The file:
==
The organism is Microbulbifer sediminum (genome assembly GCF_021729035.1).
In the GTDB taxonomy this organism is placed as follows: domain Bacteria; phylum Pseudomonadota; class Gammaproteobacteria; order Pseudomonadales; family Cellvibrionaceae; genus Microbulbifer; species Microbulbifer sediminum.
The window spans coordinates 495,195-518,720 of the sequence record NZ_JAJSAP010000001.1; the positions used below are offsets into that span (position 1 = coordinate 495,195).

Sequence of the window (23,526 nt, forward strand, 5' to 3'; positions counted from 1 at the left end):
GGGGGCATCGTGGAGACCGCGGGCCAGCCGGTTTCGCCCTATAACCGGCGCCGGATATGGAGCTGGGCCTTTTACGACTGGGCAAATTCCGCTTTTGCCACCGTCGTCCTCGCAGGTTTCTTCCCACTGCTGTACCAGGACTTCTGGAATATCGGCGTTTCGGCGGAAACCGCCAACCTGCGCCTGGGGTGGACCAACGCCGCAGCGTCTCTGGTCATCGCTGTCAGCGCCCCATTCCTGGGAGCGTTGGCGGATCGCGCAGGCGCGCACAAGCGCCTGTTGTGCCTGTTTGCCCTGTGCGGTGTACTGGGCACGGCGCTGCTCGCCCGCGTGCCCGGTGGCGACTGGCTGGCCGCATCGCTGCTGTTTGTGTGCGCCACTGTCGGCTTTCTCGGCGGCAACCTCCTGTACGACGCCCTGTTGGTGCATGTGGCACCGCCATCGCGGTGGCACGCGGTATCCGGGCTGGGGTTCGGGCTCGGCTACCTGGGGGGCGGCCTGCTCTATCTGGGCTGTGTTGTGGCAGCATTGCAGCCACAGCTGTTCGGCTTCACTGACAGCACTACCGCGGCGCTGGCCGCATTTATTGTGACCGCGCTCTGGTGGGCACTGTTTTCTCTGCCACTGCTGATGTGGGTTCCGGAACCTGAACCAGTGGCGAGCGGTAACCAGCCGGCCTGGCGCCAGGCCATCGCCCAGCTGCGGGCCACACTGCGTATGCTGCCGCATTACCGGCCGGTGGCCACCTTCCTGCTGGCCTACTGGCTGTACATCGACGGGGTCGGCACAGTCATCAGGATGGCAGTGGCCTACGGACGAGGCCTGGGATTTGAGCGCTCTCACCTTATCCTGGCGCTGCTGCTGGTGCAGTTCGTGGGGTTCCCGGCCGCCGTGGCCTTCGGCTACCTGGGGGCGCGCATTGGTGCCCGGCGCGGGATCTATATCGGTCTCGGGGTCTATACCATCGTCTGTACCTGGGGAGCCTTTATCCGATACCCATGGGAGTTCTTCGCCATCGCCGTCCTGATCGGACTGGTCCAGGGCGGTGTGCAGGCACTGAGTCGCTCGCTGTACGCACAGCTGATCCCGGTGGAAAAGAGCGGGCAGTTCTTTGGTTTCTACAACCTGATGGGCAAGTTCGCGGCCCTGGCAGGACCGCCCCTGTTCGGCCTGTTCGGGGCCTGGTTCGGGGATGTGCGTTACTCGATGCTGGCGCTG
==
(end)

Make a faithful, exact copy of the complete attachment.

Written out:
The organism is Microbulbifer sediminum (genome assembly GCF_021729035.1).
In the GTDB taxonomy this organism is placed as follows: domain Bacteria; phylum Pseudomonadota; class Gammaproteobacteria; order Pseudomonadales; family Cellvibrionaceae; genus Microbulbifer; species Microbulbifer sediminum.
The window spans coordinates 495,195-518,720 of the sequence record NZ_JAJSAP010000001.1; the positions used below are offsets into that span (position 1 = coordinate 495,195).

Sequence of the window (23,526 nt, forward strand, 5' to 3'; positions counted from 1 at the left end):
GGGGGCATCGTGGAGACCGCGGGCCAGCCGGTTTCGCCCTATAACCGGCGCCGGATATGGAGCTGGGCCTTTTACGACTGGGCAAATTCCGCTTTTGCCACCGTCGTCCTCGCAGGTTTCTTCCCACTGCTGTACCAGGACTTCTGGAATATCGGCGTTTCGGCGGAAACCGCCAACCTGCGCCTGGGGTGGACCAACGCCGCAGCGTCTCTGGTCATCGCTGTCAGCGCCCCATTCCTGGGAGCGTTGGCGGATCGCGCAGGCGCGCACAAGCGCCTGTTGTGCCTGTTTGCCCTGTGCGGTGTACTGGGCACGGCGCTGCTCGCCCGCGTGCCCGGTGGCGACTGGCTGGCCGCATCGCTGCTGTTTGTGTGCGCCACTGTCGGCTTTCTCGGCGGCAACCTCCTGTACGACGCCCTGTTGGTGCATGTGGCACCGCCATCGCGGTGGCACGCGGTATCCGGGCTGGGGTTCGGGCTCGGCTACCTGGGGGGCGGCCTGCTCTATCTGGGCTGTGTTGTGGCAGCATTGCAGCCACAGCTGTTCGGCTTCACTGACAGCACTACCGCGGCGCTGGCCGCATTTATTGTGACCGCGCTCTGGTGGGCACTGTTTTCTCTGCCACTGCTGATGTGGGTTCCGGAACCTGAACCAGTGGCGAGCGGTAACCAGCCGGCCTGGCGCCAGGCCATCGCCCAGCTGCGGGCCACACTGCGTATGCTGCCGCATTACCGGCCGGTGGCCACCTTCCTGCTGGCCTACTGGCTGTACATCGACGGGGTCGGCACAGTCATCAGGATGGCAGTGGCCTACGGACGAGGCCTGGGATTTGAGCGCTCTCACCTTATCCTGGCGCTGCTGCTGGTGCAGTTCGTGGGGTTCCCGGCCGCCGTGGCCTTCGGCTACCTGGGGGCGCGCATTGGTGCCCGGCGCGGGATCTATATCGGTCTCGGGGTCTATACCATCGTCTGTACCTGGGGAGCCTTTATCCGATACCCATGGGAGTTCTTCGCCATCGCCGTCCTGATCGGACTGGTCCAGGGCGGTGTGCAGGCACTGAGTCGCTCGCTGTACGCACAGCTGATCCCGGTGGAAAAGAGCGGGCAGTTCTTTGGTTTCTACAACCTGATGGGCAAGTTCGCGGCCCTGGCAGGACCGCCCCTGTTCGGCCTGTTCGGGGCCTGGTTCGGGGATGTGCGTTACTCGATGCTGGCGCTG